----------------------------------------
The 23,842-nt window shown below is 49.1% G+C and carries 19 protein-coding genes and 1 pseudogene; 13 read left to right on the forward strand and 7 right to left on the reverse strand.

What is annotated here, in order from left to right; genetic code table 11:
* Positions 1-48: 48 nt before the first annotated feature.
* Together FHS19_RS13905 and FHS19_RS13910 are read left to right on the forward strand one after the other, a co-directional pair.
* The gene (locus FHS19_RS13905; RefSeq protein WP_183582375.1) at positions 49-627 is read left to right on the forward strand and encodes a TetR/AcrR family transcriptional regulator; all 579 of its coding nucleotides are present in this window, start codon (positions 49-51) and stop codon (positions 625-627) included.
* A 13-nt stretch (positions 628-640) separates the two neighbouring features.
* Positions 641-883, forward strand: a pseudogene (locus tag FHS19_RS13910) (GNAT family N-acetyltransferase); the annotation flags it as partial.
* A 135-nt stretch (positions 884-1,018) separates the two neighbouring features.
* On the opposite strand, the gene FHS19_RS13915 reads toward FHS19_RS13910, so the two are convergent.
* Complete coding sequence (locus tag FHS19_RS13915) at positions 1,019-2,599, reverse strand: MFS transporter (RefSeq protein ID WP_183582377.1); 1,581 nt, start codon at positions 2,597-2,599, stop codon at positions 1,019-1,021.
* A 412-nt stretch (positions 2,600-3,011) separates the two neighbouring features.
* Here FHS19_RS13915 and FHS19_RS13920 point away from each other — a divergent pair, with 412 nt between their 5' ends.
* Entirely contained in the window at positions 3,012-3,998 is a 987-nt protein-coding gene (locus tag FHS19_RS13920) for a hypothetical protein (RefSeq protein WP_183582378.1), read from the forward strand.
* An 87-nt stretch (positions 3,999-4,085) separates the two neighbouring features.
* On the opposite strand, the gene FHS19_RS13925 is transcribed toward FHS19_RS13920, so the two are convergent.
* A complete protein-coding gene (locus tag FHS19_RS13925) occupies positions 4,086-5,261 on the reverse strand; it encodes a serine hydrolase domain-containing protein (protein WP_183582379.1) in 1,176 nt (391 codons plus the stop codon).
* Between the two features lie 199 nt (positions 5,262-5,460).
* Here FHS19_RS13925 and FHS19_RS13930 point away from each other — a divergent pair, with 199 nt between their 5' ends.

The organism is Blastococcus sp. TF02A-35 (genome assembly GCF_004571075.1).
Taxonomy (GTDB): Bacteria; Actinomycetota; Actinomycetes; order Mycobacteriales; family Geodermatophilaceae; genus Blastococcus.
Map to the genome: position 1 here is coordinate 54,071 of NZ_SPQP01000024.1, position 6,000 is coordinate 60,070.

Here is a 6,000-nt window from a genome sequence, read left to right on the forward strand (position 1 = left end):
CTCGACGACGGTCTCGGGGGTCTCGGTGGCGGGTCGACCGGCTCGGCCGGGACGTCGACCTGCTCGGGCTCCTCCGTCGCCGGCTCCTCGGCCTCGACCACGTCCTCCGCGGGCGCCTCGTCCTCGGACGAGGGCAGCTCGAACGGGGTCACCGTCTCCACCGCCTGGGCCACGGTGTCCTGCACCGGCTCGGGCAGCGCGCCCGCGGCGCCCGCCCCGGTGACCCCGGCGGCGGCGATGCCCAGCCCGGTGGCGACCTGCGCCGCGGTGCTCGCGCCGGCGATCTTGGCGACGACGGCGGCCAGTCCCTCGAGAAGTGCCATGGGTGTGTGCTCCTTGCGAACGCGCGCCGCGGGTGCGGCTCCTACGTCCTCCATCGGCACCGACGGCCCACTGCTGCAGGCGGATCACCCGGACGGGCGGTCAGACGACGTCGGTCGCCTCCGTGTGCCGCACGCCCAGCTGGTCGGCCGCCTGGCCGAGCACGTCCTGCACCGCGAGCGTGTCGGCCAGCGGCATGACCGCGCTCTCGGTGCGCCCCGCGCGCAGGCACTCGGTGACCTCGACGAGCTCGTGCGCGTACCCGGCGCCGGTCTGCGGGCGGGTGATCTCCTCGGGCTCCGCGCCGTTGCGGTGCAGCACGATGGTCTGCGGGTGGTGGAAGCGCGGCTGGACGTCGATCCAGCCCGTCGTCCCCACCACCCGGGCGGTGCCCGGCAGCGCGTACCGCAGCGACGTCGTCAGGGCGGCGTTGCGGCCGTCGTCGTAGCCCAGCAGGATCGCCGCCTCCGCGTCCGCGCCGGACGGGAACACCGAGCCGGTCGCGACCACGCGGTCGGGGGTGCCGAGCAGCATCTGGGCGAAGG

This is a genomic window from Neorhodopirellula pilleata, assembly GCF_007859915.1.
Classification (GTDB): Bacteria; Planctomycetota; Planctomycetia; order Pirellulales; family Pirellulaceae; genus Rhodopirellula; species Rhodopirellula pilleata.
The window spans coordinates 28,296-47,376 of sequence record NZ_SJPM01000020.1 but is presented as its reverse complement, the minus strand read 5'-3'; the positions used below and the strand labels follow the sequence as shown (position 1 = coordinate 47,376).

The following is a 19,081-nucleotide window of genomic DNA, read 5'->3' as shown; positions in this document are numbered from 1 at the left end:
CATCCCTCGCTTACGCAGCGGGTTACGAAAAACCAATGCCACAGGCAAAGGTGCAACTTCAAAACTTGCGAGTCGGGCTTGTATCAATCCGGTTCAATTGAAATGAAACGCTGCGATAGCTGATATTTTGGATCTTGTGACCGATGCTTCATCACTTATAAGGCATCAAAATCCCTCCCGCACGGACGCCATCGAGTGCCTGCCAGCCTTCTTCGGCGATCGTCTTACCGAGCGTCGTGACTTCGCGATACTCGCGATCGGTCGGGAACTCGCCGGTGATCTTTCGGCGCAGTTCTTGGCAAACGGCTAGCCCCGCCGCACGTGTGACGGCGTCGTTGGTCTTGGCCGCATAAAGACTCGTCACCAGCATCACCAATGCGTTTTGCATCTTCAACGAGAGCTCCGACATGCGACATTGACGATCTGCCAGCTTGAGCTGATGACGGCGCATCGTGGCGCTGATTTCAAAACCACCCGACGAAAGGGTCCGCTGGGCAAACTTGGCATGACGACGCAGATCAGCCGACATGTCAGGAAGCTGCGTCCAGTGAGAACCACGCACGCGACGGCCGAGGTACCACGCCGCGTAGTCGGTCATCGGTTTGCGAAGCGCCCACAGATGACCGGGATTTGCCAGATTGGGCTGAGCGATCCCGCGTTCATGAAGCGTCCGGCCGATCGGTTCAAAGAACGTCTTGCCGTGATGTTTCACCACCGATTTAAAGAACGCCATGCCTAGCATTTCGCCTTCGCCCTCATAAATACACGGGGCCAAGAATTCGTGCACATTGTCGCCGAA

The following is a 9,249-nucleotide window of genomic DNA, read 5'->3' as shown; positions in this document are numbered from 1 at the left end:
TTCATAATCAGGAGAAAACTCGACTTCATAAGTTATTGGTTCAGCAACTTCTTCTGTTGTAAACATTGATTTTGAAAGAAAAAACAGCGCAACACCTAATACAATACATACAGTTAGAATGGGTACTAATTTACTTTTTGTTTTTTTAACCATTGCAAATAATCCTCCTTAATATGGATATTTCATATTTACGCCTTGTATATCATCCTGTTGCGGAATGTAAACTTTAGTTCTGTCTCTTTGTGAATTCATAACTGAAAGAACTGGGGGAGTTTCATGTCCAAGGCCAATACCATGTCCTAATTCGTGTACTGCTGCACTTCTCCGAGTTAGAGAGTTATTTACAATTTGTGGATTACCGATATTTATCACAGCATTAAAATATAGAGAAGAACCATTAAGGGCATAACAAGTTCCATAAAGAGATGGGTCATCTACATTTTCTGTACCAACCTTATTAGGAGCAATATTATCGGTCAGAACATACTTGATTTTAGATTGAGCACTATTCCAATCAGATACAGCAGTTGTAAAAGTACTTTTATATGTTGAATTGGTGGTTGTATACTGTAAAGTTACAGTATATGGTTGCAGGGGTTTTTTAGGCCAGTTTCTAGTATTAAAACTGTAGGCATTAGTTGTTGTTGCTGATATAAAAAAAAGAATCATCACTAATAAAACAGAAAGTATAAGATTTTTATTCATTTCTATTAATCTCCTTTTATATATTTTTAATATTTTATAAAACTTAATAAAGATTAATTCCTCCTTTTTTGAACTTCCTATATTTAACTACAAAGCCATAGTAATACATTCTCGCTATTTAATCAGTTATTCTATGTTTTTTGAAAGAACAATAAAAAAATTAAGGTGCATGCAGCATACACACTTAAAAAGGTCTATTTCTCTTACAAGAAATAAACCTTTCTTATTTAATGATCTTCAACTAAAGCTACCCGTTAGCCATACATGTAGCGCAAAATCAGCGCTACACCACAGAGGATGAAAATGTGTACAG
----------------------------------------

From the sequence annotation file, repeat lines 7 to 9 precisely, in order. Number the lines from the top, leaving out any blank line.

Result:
* Positions 641-883, forward strand: a pseudogene (locus tag FHS19_RS13910) (GNAT family N-acetyltransferase); the annotation flags it as partial.
* A 135-nt stretch (positions 884-1,018) separates the two neighbouring features.
* On the opposite strand, the gene FHS19_RS13915 reads toward FHS19_RS13910, so the two are convergent.